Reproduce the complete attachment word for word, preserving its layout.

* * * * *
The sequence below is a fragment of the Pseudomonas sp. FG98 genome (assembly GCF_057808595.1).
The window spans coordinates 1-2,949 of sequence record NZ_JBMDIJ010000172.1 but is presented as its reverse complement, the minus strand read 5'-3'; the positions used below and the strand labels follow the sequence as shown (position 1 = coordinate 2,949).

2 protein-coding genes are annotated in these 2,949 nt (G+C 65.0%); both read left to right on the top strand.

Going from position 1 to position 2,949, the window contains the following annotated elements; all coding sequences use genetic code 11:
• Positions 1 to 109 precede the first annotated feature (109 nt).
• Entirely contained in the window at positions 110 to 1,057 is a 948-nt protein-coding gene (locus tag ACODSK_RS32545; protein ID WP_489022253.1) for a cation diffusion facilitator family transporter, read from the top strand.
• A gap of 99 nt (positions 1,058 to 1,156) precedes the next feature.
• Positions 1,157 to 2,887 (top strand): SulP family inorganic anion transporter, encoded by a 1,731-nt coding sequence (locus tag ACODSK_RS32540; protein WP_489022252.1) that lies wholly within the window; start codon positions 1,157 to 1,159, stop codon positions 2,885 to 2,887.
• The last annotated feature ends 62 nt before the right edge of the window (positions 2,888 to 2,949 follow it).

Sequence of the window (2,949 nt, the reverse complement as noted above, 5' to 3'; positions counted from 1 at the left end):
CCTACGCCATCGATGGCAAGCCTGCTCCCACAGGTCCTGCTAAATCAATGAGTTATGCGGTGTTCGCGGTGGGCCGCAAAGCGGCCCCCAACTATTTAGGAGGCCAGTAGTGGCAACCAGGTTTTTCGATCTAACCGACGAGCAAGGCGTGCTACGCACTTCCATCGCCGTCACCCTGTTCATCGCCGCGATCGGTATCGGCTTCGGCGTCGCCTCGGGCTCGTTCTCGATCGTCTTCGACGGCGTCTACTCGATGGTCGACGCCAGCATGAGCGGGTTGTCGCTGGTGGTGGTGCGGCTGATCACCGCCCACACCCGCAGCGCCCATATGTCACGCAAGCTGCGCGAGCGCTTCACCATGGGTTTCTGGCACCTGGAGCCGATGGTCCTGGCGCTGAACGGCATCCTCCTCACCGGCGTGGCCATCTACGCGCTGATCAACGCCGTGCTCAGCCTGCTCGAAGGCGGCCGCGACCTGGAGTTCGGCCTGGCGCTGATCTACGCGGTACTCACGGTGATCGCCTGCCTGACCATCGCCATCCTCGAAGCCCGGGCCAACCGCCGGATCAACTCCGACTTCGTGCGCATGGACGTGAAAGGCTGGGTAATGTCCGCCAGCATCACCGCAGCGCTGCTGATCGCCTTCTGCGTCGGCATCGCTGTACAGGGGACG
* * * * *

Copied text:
The sequence below is a fragment of the Pseudomonas sp. FG98 genome (assembly GCF_057808595.1).
The window spans coordinates 1-2,949 of sequence record NZ_JBMDIJ010000172.1 but is presented as its reverse complement, the minus strand read 5'-3'; the positions used below and the strand labels follow the sequence as shown (position 1 = coordinate 2,949).

2 protein-coding genes are annotated in these 2,949 nt (G+C 65.0%); both read left to right on the top strand.

Going from position 1 to position 2,949, the window contains the following annotated elements; all coding sequences use genetic code 11:
• Positions 1 to 109 precede the first annotated feature (109 nt).
• Entirely contained in the window at positions 110 to 1,057 is a 948-nt protein-coding gene (locus tag ACODSK_RS32545; protein ID WP_489022253.1) for a cation diffusion facilitator family transporter, read from the top strand.
• A gap of 99 nt (positions 1,058 to 1,156) precedes the next feature.
• Positions 1,157 to 2,887 (top strand): SulP family inorganic anion transporter, encoded by a 1,731-nt coding sequence (locus tag ACODSK_RS32540; protein WP_489022252.1) that lies wholly within the window; start codon positions 1,157 to 1,159, stop codon positions 2,885 to 2,887.
• The last annotated feature ends 62 nt before the right edge of the window (positions 2,888 to 2,949 follow it).

Sequence of the window (2,949 nt, the reverse complement as noted above, 5' to 3'; positions counted from 1 at the left end):
CCTACGCCATCGATGGCAAGCCTGCTCCCACAGGTCCTGCTAAATCAATGAGTTATGCGGTGTTCGCGGTGGGCCGCAAAGCGGCCCCCAACTATTTAGGAGGCCAGTAGTGGCAACCAGGTTTTTCGATCTAACCGACGAGCAAGGCGTGCTACGCACTTCCATCGCCGTCACCCTGTTCATCGCCGCGATCGGTATCGGCTTCGGCGTCGCCTCGGGCTCGTTCTCGATCGTCTTCGACGGCGTCTACTCGATGGTCGACGCCAGCATGAGCGGGTTGTCGCTGGTGGTGGTGCGGCTGATCACCGCCCACACCCGCAGCGCCCATATGTCACGCAAGCTGCGCGAGCGCTTCACCATGGGTTTCTGGCACCTGGAGCCGATGGTCCTGGCGCTGAACGGCATCCTCCTCACCGGCGTGGCCATCTACGCGCTGATCAACGCCGTGCTCAGCCTGCTCGAAGGCGGCCGCGACCTGGAGTTCGGCCTGGCGCTGATCTACGCGGTACTCACGGTGATCGCCTGCCTGACCATCGCCATCCTCGAAGCCCGGGCCAACCGCCGGATCAACTCCGACTTCGTGCGCATGGACGTGAAAGGCTGGGTAATGTCCGCCAGCATCACCGCAGCGCTGCTGATCGCCTTCTGCGTCGGCATCGCTGTACAGGGGACG